May 2, 2006 | I also heard that fluxes are more agressive in lead free alloys. Try maybe to clean your tip more often ?!?!? Tip life of soldering irons with lead-free (SAC305)
Mar 2, 2006 | Lead Free High Temp Solder Wire Your best bet would be to browse through you current solder suppliers catalog and pick your alloy. Most of them have a list of alloys and their melting points as well as what form they can be supplied in.
Feb 21, 2006 | Dear all, Recently our lead-free samples being rejected due to very dull and sometimes grainy and very porous surface on solder joints. This samples was flow thru' the lead-free wave soldering with SN100C alloy composition. Referring IPC-A-610 D, lead-free solder may produced dull, matte, gray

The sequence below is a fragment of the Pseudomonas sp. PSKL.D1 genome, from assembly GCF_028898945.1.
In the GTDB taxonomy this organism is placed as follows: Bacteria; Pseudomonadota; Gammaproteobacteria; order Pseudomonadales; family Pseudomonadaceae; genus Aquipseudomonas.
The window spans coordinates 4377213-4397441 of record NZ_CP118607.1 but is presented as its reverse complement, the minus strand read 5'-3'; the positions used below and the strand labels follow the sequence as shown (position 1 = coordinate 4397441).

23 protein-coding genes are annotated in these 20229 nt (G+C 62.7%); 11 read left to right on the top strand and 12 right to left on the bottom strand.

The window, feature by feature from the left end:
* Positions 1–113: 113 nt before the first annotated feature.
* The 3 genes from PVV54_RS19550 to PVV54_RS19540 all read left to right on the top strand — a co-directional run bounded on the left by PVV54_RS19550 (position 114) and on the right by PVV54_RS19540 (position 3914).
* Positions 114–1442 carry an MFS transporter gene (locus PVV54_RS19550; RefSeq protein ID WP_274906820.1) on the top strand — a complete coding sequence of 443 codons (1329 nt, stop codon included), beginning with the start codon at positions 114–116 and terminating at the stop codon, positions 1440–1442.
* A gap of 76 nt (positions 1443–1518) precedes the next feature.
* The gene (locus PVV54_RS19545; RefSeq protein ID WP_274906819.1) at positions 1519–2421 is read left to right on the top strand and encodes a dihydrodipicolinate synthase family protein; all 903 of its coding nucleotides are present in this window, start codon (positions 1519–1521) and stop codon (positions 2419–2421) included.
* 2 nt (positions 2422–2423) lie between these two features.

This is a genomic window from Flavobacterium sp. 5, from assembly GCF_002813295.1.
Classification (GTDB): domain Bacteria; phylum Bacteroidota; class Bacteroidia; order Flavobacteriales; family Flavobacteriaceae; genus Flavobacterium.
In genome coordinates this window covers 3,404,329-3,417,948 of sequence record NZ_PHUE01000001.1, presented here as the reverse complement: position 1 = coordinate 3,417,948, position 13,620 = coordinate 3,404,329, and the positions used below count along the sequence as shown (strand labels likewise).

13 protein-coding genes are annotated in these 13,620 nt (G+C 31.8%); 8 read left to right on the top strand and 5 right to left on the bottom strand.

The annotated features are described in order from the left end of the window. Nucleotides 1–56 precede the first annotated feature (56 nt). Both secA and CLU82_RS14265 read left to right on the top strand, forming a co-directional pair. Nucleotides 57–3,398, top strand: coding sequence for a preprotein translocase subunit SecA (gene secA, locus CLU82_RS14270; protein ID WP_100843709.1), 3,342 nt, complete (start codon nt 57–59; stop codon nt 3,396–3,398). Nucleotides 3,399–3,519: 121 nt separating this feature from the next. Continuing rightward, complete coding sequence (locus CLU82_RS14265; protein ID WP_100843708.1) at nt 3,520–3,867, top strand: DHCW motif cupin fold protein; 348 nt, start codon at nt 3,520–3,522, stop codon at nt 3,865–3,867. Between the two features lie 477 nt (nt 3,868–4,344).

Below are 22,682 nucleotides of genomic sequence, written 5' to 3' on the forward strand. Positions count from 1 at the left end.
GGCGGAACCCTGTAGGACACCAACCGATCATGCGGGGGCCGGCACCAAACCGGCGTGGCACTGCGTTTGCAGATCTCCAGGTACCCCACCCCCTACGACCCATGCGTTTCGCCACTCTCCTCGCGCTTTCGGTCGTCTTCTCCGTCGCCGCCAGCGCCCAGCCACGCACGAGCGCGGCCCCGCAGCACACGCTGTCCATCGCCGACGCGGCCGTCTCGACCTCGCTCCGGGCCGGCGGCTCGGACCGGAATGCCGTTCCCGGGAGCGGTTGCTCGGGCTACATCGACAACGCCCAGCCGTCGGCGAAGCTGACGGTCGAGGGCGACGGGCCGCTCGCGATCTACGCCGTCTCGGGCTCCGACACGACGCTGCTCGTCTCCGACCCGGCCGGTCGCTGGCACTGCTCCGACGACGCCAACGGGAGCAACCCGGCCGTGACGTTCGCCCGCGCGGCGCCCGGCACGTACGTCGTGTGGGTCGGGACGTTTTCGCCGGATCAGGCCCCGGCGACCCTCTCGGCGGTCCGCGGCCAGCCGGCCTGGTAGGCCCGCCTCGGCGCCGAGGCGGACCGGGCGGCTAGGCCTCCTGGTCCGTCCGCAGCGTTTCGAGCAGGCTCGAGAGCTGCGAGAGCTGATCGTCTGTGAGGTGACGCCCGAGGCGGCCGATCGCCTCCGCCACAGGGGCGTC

Feb 17, 2006 | with lead-free solders, one would expect to find less instances of tombstoning. this is because SAC alloys are not eutectic and melt over a range of temp (usually 217-220 deg C) instead of at a single temperature. therefore the forces due to solder surface tension are more gradual lead free and tombstoning
Feb 14, 2006 | Yes, it's fine - as Pete says you have to replace certain parts & either get the pot recoated or a new one. We ran a "Lead free" 6622C from Vitronics Soltec on Tin Lead, then it was cleaned up, recoated and loaded with a no-lead alloy with no problems. Tin-lead wave soldering using a lead-free machine
Feb 13, 2006 | Hello, I know for sure that using lead-free technology in conventional tin-lead machines makes a lot of problems. But I wonder if we can use conventional tin-lead alloy and components with a lead-free machine! Is it possible? Does this imply any special measures, precautions or modifications Tin-lead wave soldering using a lead-free machine
Jan 27, 2006 | Kester is offering a tin/copper alloy for lead free. Any comments regarding using just tin/copper as opposed to tin/silver/copper or tin/nickel/copper? the price is low but why wouldn't everyone else offer just this alloy as opposed to the standard SAC305? Lead free tin copper only